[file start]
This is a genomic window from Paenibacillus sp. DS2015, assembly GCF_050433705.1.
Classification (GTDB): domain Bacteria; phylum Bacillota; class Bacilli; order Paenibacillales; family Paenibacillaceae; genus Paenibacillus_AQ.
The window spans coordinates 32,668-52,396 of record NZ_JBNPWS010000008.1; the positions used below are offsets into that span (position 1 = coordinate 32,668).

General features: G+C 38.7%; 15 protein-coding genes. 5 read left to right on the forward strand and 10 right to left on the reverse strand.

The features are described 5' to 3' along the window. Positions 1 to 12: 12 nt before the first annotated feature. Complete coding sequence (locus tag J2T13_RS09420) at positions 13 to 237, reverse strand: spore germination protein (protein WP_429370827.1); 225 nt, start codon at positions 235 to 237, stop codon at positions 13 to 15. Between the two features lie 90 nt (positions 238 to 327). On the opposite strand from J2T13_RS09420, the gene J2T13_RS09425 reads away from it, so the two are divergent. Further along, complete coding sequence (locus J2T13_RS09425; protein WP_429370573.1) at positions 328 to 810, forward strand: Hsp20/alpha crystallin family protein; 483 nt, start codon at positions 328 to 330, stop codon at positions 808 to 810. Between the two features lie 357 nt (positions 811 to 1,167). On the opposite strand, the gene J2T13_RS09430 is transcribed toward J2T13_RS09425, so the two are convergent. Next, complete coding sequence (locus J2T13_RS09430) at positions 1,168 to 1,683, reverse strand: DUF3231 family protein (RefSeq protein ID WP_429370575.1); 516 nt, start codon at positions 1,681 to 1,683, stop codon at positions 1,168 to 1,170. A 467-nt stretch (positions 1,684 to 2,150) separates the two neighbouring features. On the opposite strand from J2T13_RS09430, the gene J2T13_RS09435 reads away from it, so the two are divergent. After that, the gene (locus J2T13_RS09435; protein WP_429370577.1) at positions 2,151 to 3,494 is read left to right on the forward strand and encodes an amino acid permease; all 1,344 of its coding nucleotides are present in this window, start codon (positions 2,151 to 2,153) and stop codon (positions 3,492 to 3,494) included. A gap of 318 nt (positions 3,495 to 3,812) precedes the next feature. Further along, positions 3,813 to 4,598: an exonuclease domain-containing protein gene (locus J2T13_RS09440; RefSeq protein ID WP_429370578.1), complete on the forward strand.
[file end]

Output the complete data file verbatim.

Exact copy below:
This is a genomic window from Paenibacillus sp. DS2015, assembly GCF_050433705.1.
Classification (GTDB): domain Bacteria; phylum Bacillota; class Bacilli; order Paenibacillales; family Paenibacillaceae; genus Paenibacillus_AQ.
The window spans coordinates 32,668-52,396 of record NZ_JBNPWS010000008.1; the positions used below are offsets into that span (position 1 = coordinate 32,668).

General features: G+C 38.7%; 15 protein-coding genes. 5 read left to right on the forward strand and 10 right to left on the reverse strand.

The features are described 5' to 3' along the window. Positions 1 to 12: 12 nt before the first annotated feature. Complete coding sequence (locus tag J2T13_RS09420) at positions 13 to 237, reverse strand: spore germination protein (protein WP_429370827.1); 225 nt, start codon at positions 235 to 237, stop codon at positions 13 to 15. Between the two features lie 90 nt (positions 238 to 327). On the opposite strand from J2T13_RS09420, the gene J2T13_RS09425 reads away from it, so the two are divergent. Further along, complete coding sequence (locus J2T13_RS09425; protein WP_429370573.1) at positions 328 to 810, forward strand: Hsp20/alpha crystallin family protein; 483 nt, start codon at positions 328 to 330, stop codon at positions 808 to 810. Between the two features lie 357 nt (positions 811 to 1,167). On the opposite strand, the gene J2T13_RS09430 is transcribed toward J2T13_RS09425, so the two are convergent. Next, complete coding sequence (locus J2T13_RS09430) at positions 1,168 to 1,683, reverse strand: DUF3231 family protein (RefSeq protein ID WP_429370575.1); 516 nt, start codon at positions 1,681 to 1,683, stop codon at positions 1,168 to 1,170. A 467-nt stretch (positions 1,684 to 2,150) separates the two neighbouring features. On the opposite strand from J2T13_RS09430, the gene J2T13_RS09435 reads away from it, so the two are divergent. After that, the gene (locus J2T13_RS09435; protein WP_429370577.1) at positions 2,151 to 3,494 is read left to right on the forward strand and encodes an amino acid permease; all 1,344 of its coding nucleotides are present in this window, start codon (positions 2,151 to 2,153) and stop codon (positions 3,492 to 3,494) included. A gap of 318 nt (positions 3,495 to 3,812) precedes the next feature. Further along, positions 3,813 to 4,598: an exonuclease domain-containing protein gene (locus J2T13_RS09440; RefSeq protein ID WP_429370578.1), complete on the forward strand.